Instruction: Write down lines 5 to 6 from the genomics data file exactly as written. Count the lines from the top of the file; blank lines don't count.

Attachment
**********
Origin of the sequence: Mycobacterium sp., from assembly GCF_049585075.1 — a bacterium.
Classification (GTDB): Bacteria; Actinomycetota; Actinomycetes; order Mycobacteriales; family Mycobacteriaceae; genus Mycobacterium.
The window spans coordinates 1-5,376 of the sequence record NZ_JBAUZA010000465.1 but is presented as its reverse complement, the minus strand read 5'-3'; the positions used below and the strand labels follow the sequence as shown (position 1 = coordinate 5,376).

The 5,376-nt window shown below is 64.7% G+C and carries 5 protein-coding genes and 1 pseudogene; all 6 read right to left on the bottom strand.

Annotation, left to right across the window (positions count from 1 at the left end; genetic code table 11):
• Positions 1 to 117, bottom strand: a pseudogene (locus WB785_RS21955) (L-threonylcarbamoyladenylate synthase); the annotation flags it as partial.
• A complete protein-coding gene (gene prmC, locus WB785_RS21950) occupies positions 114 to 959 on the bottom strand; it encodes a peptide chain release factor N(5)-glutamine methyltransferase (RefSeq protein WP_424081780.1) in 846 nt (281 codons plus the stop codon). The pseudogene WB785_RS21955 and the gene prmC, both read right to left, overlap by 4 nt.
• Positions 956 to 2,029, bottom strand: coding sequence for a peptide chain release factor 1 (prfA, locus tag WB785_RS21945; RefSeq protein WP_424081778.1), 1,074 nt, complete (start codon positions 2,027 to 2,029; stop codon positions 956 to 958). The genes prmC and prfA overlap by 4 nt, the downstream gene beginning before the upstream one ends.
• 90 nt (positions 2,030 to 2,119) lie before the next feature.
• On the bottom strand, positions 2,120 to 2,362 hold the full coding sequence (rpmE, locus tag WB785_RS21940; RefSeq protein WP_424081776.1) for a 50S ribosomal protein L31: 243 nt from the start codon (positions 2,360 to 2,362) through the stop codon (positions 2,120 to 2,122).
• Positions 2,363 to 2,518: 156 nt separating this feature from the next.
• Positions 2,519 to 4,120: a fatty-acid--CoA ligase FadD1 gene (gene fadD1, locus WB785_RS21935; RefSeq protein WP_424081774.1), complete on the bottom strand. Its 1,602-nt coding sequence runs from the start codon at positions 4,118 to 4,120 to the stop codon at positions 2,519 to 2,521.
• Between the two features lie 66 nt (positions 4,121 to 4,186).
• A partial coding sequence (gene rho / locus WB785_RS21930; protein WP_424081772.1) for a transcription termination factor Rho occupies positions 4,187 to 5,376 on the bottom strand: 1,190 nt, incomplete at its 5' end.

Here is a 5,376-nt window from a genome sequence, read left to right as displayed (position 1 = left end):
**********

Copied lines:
Annotation, left to right across the window (positions count from 1 at the left end; genetic code table 11):
• Positions 1 to 117, bottom strand: a pseudogene (locus WB785_RS21955) (L-threonylcarbamoyladenylate synthase); the annotation flags it as partial.